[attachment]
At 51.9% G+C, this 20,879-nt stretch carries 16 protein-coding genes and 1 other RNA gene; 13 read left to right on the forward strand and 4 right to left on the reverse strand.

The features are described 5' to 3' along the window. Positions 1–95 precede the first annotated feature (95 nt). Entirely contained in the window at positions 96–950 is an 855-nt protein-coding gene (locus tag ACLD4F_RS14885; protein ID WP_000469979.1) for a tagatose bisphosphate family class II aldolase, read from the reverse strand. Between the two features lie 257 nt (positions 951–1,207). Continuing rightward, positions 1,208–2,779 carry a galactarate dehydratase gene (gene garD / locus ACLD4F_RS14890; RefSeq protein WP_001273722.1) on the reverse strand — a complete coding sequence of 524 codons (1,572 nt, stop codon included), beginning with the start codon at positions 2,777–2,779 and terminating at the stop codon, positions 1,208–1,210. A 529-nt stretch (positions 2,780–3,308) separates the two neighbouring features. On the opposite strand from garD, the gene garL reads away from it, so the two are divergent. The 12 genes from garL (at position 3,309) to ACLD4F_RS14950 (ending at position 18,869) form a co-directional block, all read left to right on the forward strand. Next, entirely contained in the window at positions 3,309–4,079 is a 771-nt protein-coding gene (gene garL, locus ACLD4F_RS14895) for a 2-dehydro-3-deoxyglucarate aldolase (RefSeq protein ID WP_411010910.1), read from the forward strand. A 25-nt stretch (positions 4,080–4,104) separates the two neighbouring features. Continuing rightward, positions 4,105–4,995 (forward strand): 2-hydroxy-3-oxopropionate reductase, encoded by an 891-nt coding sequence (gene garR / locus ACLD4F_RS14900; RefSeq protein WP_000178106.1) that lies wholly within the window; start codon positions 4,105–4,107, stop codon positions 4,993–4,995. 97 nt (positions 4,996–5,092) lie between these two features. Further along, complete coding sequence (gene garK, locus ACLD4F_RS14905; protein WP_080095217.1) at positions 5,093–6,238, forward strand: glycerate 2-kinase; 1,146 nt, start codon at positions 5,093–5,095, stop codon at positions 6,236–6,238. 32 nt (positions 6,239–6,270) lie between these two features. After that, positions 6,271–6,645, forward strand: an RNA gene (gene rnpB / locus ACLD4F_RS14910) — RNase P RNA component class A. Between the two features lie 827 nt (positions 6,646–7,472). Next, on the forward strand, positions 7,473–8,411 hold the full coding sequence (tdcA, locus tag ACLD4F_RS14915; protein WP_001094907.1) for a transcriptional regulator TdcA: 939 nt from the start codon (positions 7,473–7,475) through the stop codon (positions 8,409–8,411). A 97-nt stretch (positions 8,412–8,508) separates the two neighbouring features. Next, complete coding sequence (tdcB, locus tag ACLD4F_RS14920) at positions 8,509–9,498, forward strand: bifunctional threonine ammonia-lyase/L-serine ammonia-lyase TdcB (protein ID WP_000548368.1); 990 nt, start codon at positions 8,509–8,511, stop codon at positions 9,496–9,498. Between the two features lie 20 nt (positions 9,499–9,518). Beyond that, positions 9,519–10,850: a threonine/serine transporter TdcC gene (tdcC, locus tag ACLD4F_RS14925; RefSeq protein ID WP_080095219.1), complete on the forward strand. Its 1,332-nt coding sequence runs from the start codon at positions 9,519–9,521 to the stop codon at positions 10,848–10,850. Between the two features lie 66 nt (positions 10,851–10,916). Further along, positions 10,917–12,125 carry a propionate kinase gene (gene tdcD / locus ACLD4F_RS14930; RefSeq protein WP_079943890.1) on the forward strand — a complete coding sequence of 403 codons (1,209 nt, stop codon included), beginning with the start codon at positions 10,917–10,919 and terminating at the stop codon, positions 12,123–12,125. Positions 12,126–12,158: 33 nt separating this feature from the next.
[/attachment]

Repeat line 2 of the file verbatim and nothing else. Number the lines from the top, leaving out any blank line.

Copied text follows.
The features are described 5' to 3' along the window. Positions 1–95 precede the first annotated feature (95 nt). Entirely contained in the window at positions 96–950 is an 855-nt protein-coding gene (locus tag ACLD4F_RS14885; protein ID WP_000469979.1) for a tagatose bisphosphate family class II aldolase, read from the reverse strand. Between the two features lie 257 nt (positions 951–1,207). Continuing rightward, positions 1,208–2,779 carry a galactarate dehydratase gene (gene garD / locus ACLD4F_RS14890; RefSeq protein WP_001273722.1) on the reverse strand — a complete coding sequence of 524 codons (1,572 nt, stop codon included), beginning with the start codon at positions 2,777–2,779 and terminating at the stop codon, positions 1,208–1,210. A 529-nt stretch (positions 2,780–3,308) separates the two neighbouring features. On the opposite strand from garD, the gene garL reads away from it, so the two are divergent. The 12 genes from garL (at position 3,309) to ACLD4F_RS14950 (ending at position 18,869) form a co-directional block, all read left to right on the forward strand. Next, entirely contained in the window at positions 3,309–4,079 is a 771-nt protein-coding gene (gene garL, locus ACLD4F_RS14895) for a 2-dehydro-3-deoxyglucarate aldolase (RefSeq protein ID WP_411010910.1), read from the forward strand. A 25-nt stretch (positions 4,080–4,104) separates the two neighbouring features. Continuing rightward, positions 4,105–4,995 (forward strand): 2-hydroxy-3-oxopropionate reductase, encoded by an 891-nt coding sequence (gene garR / locus ACLD4F_RS14900; RefSeq protein WP_000178106.1) that lies wholly within the window; start codon positions 4,105–4,107, stop codon positions 4,993–4,995. 97 nt (positions 4,996–5,092) lie between these two features. Further along, complete coding sequence (gene garK, locus ACLD4F_RS14905; protein WP_080095217.1) at positions 5,093–6,238, forward strand: glycerate 2-kinase; 1,146 nt, start codon at positions 5,093–5,095, stop codon at positions 6,236–6,238. 32 nt (positions 6,239–6,270) lie between these two features. After that, positions 6,271–6,645, forward strand: an RNA gene (gene rnpB / locus ACLD4F_RS14910) — RNase P RNA component class A. Between the two features lie 827 nt (positions 6,646–7,472). Next, on the forward strand, positions 7,473–8,411 hold the full coding sequence (tdcA, locus tag ACLD4F_RS14915; protein WP_001094907.1) for a transcriptional regulator TdcA: 939 nt from the start codon (positions 7,473–7,475) through the stop codon (positions 8,409–8,411). A 97-nt stretch (positions 8,412–8,508) separates the two neighbouring features. Next, complete coding sequence (tdcB, locus tag ACLD4F_RS14920) at positions 8,509–9,498, forward strand: bifunctional threonine ammonia-lyase/L-serine ammonia-lyase TdcB (protein ID WP_000548368.1); 990 nt, start codon at positions 8,509–8,511, stop codon at positions 9,496–9,498. Between the two features lie 20 nt (positions 9,499–9,518). Beyond that, positions 9,519–10,850: a threonine/serine transporter TdcC gene (tdcC, locus tag ACLD4F_RS14925; RefSeq protein ID WP_080095219.1), complete on the forward strand. Its 1,332-nt coding sequence runs from the start codon at positions 9,519–9,521 to the stop codon at positions 10,848–10,850. Between the two features lie 66 nt (positions 10,851–10,916). Further along, positions 10,917–12,125 carry a propionate kinase gene (gene tdcD / locus ACLD4F_RS14930; RefSeq protein WP_079943890.1) on the forward strand — a complete coding sequence of 403 codons (1,209 nt, stop codon included), beginning with the start codon at positions 10,917–10,919 and terminating at the stop codon, positions 12,123–12,125. Positions 12,126–12,158: 33 nt separating this feature from the next.